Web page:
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Re: Pi for distributed computation

From: Ron Ten-Hove <Ronald.Ten-Hove@Sun.COM>
Date: Mon, 24 Nov 2003 10:57:17 -0800
To: Andrew Berry <andyb@whyanbeel.net>
Cc: public-ws-chor@w3.org
Message-id: <3FC2548D.4080501@sun.com>
Andy,

    Hennesy and Riely 
<http://citeseer.nj.nec.com/cache/papers/cs/8736/http:zSzzSzwww.infosys.tuwien.ac.atzSzResearchzSzAgentszSzarchivezSz98TR-resources.pdf/hennessy98resource.pdf> 
have published the distributed pi-calculus D?. This introduces named 
locations and channels connecting locations. Other researchers are 
expanding on this work. September's ACM Transactions on Programming 
Languages and Systems has a paper on something termed The Receptive 
Distributed ?-Calculus, which is quite interesting.

    The pi-calculus is evolving to address some of the issues you 
raised, but "classic" pi-calculus is not the silver bullet some would 
have us believe it is. It is a useful model.

Cheers,
-Ron

Andrew Berry wrote:

>
> As I've stated previously, I have many doubts about the suitability of 
> pi calculus for modelling distributed computation. Greg suggested in a 
> previous email that pi calculus is more powerful than other 
> formalisms, in particular having:
>
>> 1. completeness -- i.e. Turing complete
>> 2. compositionality -- the model is an algebra, the practical advantage
>> of which is that large(r) programs are built from small(er) ones
>> 3. concurrency -- the model has an explicit account of autonomous
>> execution
>> 4. cost -- the model has an explicit account of resources like time and
>> space
>
>
> While I'm not a sufficiently experienced theorist to dispute the 
> utility of these properites, my argument against pi calculus is based 
> on fundamental problems in the operational semantics that cannot 
> easily be overcome through adding to a framework based on pi 
> calculus.  There are workarounds, but the cumulative effect of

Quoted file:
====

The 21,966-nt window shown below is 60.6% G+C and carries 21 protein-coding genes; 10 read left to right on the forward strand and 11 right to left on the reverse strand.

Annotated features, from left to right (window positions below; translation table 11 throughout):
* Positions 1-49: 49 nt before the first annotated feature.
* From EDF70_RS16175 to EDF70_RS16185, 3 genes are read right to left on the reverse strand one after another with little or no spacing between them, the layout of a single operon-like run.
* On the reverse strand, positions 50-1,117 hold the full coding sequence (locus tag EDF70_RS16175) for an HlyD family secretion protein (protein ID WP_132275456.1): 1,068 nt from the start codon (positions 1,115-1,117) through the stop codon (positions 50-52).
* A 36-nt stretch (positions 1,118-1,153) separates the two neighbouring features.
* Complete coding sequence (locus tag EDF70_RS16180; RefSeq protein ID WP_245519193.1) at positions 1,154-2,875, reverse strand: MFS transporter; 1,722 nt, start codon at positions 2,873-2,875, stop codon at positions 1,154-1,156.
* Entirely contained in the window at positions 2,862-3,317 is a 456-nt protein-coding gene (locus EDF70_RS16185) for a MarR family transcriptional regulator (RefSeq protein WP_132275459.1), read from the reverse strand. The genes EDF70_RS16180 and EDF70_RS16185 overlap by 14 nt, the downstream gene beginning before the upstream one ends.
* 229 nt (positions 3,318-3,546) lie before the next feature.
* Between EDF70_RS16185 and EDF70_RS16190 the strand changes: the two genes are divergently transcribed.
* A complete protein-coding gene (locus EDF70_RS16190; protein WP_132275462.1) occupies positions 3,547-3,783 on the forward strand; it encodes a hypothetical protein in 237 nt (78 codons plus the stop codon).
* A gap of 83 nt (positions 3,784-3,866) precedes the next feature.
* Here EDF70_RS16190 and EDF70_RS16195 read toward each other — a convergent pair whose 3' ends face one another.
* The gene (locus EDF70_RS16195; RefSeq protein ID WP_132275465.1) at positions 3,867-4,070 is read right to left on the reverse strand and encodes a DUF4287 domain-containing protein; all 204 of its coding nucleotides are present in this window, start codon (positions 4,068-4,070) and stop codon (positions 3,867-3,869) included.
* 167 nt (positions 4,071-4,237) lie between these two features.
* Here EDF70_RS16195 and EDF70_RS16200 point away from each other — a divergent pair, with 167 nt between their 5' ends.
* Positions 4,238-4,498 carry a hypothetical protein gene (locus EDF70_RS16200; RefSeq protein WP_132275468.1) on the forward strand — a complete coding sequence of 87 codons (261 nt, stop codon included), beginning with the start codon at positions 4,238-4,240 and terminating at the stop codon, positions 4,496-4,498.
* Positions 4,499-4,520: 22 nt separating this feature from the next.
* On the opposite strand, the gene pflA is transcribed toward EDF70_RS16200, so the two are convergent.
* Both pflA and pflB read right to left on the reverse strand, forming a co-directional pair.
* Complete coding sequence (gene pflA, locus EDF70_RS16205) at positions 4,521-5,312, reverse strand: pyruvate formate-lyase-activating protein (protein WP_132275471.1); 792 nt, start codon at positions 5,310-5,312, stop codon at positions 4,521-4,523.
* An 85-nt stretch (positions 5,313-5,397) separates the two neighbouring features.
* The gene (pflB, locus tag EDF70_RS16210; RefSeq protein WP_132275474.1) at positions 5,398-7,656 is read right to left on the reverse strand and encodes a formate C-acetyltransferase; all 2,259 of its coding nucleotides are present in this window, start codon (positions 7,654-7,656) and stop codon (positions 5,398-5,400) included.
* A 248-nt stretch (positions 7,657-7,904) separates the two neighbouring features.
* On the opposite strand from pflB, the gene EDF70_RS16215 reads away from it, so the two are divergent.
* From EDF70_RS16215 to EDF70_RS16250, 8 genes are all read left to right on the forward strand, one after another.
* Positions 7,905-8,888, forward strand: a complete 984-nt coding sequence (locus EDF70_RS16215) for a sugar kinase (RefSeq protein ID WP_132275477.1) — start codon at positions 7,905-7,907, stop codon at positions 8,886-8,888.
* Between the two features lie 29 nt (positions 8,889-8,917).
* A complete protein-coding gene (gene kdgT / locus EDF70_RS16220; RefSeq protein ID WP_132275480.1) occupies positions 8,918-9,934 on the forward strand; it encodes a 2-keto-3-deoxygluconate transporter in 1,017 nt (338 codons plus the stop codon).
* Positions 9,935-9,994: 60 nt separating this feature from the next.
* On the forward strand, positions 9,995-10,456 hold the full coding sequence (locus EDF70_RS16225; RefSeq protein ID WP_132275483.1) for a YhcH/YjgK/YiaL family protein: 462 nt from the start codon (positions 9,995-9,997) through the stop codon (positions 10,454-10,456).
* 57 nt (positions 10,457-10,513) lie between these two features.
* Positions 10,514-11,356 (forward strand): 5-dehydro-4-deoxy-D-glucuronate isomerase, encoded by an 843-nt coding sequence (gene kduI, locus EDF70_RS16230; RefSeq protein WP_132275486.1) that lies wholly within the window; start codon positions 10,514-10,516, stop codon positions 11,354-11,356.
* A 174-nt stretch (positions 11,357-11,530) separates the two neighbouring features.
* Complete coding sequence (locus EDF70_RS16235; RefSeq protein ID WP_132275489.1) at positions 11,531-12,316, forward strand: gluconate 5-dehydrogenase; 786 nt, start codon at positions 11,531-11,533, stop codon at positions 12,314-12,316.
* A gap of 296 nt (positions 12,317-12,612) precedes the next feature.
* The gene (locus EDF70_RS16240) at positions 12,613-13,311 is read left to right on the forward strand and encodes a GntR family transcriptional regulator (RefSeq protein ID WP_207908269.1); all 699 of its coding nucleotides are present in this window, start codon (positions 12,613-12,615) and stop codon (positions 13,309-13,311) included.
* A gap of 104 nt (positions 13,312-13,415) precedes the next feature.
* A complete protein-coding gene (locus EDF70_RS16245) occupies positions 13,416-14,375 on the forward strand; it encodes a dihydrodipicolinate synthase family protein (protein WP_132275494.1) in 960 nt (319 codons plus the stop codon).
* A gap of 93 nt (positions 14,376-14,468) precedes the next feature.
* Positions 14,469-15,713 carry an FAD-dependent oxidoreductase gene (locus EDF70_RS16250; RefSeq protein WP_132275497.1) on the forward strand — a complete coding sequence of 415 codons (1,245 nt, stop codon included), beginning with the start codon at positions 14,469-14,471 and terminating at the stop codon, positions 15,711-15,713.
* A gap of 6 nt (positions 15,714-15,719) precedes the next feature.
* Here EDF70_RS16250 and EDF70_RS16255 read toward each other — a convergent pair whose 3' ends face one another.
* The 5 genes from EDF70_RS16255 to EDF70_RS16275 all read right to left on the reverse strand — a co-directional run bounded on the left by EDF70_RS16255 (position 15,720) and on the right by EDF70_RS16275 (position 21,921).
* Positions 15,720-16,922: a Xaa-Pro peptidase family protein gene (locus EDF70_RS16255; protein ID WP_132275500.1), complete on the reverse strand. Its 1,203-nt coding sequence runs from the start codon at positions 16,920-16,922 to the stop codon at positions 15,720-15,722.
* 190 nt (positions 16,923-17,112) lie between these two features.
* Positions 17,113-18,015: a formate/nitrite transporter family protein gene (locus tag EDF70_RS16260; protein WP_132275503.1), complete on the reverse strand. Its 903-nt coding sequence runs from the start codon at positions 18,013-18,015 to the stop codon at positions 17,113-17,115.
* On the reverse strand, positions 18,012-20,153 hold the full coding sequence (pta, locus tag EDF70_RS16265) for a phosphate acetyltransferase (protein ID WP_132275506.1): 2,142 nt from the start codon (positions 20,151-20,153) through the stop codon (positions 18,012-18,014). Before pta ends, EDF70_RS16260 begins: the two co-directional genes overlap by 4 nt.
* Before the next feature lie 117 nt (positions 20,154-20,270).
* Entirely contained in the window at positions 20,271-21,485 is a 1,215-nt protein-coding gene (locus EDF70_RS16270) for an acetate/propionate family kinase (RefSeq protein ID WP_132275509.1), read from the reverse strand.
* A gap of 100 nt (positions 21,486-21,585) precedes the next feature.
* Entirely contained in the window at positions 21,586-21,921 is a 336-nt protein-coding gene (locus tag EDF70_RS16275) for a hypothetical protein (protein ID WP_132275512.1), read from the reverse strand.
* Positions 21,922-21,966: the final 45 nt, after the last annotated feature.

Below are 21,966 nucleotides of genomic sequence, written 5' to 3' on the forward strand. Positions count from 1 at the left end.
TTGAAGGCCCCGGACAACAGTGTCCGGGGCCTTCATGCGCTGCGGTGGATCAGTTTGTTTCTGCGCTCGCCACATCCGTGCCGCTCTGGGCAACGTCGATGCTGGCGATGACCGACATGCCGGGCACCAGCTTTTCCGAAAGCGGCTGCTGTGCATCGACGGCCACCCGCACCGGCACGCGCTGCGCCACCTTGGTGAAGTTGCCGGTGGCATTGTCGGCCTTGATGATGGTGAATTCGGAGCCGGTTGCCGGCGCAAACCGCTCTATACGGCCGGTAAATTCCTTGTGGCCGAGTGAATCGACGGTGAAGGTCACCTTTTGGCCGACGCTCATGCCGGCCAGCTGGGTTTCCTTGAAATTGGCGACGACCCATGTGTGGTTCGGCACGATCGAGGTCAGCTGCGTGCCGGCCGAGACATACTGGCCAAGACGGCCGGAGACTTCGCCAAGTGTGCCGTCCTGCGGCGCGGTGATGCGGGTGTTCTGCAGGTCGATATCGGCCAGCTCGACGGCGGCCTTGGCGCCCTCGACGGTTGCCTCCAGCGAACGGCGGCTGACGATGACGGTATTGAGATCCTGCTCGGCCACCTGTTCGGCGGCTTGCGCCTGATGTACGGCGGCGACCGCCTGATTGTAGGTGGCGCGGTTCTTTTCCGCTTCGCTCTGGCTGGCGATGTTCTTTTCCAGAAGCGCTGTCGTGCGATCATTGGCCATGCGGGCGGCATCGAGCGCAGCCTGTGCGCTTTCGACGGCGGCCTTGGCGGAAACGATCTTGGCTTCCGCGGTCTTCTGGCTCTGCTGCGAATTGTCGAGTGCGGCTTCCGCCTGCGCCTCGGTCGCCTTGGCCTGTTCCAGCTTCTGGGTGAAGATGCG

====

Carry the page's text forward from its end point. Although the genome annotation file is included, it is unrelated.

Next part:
> applying those workarounds weakens the model significantly in my 
> opinion.  Specifically:
>
> 1. Locality is a fundamental concept.  Any reasoning about partial 
> state, composition and communication must recognise locality.  
> Previous email on this topic has discussed the issues.
> 2. Causality is a fundamental concept.  In particular, it must be 
> possible to determine and specify that two occurences are causally 
> related or unrelated.  The interleaved concurrency model of pi 
> calculus requires that either A happened before B or B happened before 
> A.  In a distributed system, this is simply not the case.  When 
> reasoning about or auditing the execution of a distributed process, 
> the distinction is very important.
> 3. Time is an essential part of the model.  While reasonably accurate 
> synchronisation of time is possible in a co-operative environment, the 
> reality is that time is only loosely synchronised in a distributed 
> setting with autonomous participants.  A non-linear model of time tied 
> to locality is preferable.
>
> I cannot point at a widely-recognised model for distributed 
> computation that addresses these issues adequately.  My own work 
> proposes a model but is limited in scope and has not been pursued to 
> an extent that allows us to reason about distributed computations 
> specified in terms of the model.  There is a fairly solid basis for 
> reasoning about its partially-ordered model in event structures 
> (Winskel) but again this has not yet been pursued.
>
> So where do we go?  It is possible that the approximation of a 
> distributed computation provided by pi calculus is sufficient for the 
> purposes of a CDL when augmented with semantics for locality etc.  It 
> is also possible that it is insufficient or unworkable: the gaps that 
> have already been identified are significant.  Until proven in this 
> context, I think it would be dangerous to assume pi calculus will work 
> and not explore alternatives.
>
> Ciao,
>
> AndyB
>
Received on Monday, 24 November 2003 14:20:38 GMT

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